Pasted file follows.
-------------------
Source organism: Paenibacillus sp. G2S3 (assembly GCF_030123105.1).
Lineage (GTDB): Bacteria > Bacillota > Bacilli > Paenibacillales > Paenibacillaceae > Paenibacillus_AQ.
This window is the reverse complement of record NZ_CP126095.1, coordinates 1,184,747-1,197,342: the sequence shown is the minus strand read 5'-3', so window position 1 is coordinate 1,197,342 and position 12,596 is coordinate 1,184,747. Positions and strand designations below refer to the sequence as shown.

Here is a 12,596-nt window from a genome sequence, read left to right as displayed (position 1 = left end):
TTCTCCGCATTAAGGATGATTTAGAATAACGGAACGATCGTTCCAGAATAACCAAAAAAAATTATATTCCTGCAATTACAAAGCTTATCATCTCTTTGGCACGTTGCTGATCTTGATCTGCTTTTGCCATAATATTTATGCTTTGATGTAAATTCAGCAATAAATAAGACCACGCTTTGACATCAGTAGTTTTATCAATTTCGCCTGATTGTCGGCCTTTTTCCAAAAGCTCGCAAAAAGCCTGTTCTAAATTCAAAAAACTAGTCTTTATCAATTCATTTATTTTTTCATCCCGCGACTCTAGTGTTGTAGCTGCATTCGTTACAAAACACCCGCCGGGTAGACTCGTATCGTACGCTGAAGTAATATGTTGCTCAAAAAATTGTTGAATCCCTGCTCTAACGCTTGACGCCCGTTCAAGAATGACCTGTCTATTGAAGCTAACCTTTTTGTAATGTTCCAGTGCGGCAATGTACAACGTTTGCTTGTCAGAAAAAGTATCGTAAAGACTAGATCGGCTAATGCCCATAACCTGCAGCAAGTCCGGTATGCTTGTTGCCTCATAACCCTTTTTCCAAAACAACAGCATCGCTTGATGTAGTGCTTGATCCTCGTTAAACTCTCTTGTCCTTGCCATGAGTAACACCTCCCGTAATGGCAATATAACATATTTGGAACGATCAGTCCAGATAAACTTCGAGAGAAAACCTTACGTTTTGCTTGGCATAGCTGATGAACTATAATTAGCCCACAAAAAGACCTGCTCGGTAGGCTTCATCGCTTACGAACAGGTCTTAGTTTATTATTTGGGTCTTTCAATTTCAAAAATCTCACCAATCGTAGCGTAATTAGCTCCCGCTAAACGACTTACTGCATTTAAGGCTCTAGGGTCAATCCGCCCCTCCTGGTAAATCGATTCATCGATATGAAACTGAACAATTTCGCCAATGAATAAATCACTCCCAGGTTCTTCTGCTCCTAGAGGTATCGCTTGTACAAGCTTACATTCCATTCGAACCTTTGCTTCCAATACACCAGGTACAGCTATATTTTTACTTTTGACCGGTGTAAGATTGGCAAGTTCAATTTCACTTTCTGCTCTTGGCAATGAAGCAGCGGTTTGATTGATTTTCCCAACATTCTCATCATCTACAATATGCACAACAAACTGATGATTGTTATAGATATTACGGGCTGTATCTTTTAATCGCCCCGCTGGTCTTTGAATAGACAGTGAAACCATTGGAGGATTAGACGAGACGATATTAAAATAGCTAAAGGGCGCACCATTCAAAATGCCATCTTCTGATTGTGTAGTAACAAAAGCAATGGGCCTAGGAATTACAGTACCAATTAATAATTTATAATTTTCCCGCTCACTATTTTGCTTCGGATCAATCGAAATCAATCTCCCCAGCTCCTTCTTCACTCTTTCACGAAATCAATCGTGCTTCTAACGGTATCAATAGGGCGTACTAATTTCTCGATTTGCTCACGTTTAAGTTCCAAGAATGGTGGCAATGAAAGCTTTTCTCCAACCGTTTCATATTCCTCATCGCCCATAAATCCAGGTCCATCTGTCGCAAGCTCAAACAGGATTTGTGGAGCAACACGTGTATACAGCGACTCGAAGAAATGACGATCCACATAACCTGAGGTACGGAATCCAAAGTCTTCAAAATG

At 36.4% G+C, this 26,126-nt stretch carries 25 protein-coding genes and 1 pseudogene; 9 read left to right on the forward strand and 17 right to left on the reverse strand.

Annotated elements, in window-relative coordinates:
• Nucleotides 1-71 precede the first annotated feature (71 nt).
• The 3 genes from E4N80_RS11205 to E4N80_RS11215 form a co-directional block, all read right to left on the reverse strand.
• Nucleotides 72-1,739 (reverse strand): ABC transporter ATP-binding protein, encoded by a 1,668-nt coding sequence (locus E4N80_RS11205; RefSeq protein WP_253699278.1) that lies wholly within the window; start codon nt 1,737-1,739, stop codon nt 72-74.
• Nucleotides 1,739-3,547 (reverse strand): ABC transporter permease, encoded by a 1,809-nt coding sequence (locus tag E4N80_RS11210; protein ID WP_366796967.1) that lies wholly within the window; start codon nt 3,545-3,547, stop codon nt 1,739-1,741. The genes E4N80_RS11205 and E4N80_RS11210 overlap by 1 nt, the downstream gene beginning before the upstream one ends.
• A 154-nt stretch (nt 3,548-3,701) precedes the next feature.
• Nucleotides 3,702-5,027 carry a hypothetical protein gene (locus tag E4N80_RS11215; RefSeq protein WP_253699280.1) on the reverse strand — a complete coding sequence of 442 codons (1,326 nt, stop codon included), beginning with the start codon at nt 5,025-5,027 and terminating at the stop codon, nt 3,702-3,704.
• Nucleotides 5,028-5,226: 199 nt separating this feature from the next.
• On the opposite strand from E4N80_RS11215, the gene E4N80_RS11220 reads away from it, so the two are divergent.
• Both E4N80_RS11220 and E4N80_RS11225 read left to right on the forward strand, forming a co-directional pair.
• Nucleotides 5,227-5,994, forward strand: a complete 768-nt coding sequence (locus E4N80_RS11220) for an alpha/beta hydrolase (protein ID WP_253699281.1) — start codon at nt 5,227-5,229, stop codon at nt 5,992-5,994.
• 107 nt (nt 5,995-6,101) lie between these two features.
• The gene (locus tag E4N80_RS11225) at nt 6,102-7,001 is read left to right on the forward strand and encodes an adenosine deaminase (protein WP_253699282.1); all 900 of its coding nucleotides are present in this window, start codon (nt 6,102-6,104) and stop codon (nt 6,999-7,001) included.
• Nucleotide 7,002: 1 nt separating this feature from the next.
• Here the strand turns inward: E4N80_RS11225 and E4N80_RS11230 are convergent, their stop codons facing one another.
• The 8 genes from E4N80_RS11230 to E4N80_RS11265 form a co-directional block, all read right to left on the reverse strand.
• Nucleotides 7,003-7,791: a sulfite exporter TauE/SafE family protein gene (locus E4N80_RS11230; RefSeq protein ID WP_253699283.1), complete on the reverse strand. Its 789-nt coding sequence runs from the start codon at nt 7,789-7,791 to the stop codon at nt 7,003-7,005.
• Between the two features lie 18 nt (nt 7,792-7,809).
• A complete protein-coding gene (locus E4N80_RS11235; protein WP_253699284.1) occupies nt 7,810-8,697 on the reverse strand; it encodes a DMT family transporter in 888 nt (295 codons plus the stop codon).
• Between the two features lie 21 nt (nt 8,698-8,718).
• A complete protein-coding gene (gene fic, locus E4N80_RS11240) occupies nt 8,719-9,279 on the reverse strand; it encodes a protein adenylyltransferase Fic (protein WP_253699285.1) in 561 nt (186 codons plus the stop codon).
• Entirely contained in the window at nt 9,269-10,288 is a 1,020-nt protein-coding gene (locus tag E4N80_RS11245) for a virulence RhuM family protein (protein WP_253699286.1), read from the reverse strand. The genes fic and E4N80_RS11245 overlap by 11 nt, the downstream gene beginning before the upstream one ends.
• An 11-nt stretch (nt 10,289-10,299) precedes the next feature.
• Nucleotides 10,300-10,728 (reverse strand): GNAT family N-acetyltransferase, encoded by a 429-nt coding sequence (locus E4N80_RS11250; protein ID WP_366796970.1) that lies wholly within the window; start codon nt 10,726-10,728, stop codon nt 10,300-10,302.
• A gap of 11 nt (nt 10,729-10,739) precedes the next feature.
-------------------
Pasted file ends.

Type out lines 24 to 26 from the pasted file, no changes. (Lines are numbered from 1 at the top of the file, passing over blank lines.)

• Between the two features lie 18 nt (nt 7,792-7,809).
• A complete protein-coding gene (locus E4N80_RS11235; protein WP_253699284.1) occupies nt 7,810-8,697 on the reverse strand; it encodes a DMT family transporter in 888 nt (295 codons plus the stop codon).
• Between the two features lie 21 nt (nt 8,698-8,718).